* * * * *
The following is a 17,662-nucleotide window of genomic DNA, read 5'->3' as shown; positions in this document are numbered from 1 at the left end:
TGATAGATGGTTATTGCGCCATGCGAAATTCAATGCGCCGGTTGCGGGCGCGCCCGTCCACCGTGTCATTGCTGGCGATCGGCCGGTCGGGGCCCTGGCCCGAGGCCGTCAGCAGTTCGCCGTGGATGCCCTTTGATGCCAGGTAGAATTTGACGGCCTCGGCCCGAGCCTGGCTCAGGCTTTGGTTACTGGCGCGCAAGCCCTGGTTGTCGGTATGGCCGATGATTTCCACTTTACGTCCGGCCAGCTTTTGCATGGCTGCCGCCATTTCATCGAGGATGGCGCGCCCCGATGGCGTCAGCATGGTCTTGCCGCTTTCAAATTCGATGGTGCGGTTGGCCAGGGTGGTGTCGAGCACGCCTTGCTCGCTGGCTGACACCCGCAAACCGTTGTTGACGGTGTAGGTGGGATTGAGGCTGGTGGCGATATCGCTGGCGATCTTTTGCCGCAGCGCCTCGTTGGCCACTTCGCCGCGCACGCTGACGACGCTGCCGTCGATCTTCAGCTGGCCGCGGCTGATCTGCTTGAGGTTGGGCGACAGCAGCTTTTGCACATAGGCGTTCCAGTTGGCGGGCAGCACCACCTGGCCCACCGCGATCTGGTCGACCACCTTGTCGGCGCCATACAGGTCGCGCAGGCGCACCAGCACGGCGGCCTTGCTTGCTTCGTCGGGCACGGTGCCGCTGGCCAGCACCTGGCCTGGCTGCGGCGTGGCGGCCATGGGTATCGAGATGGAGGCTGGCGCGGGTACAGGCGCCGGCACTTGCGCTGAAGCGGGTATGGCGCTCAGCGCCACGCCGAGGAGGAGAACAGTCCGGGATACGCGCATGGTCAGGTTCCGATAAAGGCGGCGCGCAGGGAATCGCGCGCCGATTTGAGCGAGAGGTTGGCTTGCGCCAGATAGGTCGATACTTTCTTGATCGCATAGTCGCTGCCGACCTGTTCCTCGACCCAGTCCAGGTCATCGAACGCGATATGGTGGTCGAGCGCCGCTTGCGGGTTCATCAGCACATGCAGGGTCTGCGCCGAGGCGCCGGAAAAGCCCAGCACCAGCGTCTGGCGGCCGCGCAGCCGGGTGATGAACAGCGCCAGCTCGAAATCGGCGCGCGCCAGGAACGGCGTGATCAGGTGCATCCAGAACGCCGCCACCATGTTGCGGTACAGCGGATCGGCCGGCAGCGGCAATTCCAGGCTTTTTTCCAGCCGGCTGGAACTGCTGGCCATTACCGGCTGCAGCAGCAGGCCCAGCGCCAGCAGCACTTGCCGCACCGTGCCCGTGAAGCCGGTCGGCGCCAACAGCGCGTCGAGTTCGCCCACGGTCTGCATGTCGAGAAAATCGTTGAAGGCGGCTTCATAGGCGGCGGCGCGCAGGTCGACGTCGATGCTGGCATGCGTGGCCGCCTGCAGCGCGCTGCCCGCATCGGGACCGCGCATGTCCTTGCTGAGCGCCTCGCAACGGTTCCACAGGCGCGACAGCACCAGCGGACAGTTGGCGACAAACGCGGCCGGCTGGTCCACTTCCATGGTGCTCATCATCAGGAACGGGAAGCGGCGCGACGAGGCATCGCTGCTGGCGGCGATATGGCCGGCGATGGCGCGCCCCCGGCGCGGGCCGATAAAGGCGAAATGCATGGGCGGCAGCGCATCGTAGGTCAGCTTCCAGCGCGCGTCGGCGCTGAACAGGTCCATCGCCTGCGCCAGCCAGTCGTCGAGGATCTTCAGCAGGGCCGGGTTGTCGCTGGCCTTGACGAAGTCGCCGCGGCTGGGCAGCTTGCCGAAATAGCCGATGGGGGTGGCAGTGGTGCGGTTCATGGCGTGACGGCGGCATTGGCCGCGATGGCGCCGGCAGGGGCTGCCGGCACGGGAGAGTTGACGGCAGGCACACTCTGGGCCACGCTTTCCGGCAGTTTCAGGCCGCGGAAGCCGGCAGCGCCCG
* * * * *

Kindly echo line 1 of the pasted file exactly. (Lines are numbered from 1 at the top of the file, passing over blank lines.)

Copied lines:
The following is a 17,662-nucleotide window of genomic DNA, read 5'->3' as shown; positions in this document are numbered from 1 at the left end: